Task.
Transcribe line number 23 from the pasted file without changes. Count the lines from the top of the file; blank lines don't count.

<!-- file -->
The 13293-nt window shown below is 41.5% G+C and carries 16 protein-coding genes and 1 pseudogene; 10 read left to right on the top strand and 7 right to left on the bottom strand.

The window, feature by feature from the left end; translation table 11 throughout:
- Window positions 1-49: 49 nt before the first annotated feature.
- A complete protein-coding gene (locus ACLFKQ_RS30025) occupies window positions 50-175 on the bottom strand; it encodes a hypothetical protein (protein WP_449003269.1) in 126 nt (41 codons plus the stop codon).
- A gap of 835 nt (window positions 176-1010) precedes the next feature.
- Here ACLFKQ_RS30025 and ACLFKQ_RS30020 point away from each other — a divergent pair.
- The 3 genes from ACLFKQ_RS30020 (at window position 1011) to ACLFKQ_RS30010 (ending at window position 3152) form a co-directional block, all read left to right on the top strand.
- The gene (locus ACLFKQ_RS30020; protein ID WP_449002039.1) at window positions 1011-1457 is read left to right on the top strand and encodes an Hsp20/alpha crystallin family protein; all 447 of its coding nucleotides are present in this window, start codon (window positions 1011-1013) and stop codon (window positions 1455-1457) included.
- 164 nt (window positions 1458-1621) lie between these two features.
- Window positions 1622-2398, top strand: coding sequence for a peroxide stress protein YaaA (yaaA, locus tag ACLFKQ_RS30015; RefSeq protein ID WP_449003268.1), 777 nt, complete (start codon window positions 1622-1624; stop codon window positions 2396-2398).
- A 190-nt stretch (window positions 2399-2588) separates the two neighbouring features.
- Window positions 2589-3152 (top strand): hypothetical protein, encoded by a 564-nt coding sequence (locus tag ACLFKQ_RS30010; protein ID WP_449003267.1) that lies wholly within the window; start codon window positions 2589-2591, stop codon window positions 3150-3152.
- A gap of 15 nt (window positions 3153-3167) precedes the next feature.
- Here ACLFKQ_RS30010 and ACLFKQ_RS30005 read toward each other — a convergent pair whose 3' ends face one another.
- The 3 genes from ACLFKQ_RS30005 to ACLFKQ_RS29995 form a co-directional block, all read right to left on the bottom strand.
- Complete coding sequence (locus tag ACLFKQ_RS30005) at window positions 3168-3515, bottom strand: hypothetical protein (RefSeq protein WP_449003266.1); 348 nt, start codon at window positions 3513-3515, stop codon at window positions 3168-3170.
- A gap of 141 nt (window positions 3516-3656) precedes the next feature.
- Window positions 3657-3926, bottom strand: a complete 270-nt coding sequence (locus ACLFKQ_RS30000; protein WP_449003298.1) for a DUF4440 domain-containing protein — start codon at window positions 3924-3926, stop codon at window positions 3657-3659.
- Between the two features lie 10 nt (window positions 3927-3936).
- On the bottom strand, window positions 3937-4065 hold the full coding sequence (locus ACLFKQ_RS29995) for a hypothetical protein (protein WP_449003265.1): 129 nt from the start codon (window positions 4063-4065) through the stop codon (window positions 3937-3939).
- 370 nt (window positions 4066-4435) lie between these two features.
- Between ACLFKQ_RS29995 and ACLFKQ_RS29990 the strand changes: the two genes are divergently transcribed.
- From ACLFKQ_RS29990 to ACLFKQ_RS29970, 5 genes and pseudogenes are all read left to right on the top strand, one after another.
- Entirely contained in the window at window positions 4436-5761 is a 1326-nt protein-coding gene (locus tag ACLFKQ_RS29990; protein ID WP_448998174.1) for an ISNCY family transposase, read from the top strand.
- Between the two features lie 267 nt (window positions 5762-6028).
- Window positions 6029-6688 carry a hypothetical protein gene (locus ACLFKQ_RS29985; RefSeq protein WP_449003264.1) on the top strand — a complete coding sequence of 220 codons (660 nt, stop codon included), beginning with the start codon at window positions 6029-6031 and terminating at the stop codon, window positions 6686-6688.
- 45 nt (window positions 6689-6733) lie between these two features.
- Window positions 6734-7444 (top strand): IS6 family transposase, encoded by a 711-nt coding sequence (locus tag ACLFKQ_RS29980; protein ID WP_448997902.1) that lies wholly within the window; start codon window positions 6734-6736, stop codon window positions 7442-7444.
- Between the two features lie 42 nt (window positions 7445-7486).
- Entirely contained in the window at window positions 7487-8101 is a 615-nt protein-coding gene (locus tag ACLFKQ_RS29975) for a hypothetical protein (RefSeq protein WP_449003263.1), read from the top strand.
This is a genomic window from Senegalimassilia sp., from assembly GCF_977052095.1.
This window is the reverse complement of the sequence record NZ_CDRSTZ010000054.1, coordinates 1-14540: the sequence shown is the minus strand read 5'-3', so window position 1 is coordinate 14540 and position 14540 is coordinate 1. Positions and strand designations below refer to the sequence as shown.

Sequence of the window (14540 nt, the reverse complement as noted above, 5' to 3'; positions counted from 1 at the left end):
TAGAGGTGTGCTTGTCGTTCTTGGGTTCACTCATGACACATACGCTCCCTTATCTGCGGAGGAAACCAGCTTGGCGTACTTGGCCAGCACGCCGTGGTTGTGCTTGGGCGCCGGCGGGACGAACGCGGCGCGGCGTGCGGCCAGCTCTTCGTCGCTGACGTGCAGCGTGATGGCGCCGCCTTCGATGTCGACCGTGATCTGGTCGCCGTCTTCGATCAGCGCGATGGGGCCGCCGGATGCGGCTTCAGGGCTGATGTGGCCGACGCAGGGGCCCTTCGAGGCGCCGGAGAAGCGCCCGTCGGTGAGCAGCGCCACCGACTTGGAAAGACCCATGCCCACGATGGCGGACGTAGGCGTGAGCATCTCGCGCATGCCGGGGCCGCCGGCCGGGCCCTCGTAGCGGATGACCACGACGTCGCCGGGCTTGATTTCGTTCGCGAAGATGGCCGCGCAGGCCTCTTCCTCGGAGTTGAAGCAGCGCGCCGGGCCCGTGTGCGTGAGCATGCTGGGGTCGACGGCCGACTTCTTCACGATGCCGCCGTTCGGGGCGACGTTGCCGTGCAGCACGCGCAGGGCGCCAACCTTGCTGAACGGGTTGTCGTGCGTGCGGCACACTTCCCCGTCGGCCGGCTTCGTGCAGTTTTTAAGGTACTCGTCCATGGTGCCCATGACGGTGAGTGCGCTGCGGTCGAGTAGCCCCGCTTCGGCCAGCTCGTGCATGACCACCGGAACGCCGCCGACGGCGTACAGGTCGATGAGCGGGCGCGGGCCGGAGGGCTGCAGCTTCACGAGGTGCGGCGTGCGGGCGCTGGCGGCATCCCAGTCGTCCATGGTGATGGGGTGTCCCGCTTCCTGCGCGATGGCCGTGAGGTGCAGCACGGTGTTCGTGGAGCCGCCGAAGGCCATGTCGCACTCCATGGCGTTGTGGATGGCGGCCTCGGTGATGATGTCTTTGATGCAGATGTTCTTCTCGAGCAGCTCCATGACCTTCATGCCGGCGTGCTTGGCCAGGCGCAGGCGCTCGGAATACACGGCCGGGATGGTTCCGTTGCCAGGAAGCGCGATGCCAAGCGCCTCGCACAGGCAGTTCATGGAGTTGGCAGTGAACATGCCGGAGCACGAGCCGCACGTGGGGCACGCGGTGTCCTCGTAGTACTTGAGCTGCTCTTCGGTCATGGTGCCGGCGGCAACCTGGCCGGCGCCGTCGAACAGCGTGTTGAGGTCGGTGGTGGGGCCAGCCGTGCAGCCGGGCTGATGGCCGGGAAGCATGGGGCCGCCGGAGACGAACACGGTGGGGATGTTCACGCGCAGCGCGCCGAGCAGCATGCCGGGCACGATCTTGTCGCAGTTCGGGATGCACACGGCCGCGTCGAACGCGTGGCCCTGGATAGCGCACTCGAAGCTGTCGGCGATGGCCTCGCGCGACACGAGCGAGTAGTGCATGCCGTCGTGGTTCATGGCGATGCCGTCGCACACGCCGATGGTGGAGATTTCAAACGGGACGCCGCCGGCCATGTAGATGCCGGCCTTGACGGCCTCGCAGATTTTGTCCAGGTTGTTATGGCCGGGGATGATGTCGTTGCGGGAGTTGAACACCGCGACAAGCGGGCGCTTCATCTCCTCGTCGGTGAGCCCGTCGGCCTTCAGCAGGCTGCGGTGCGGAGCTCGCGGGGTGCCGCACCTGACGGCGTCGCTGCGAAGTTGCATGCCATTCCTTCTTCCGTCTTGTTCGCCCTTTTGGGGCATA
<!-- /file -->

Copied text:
- From ACLFKQ_RS29990 to ACLFKQ_RS29970, 5 genes and pseudogenes are all read left to right on the top strand, one after another.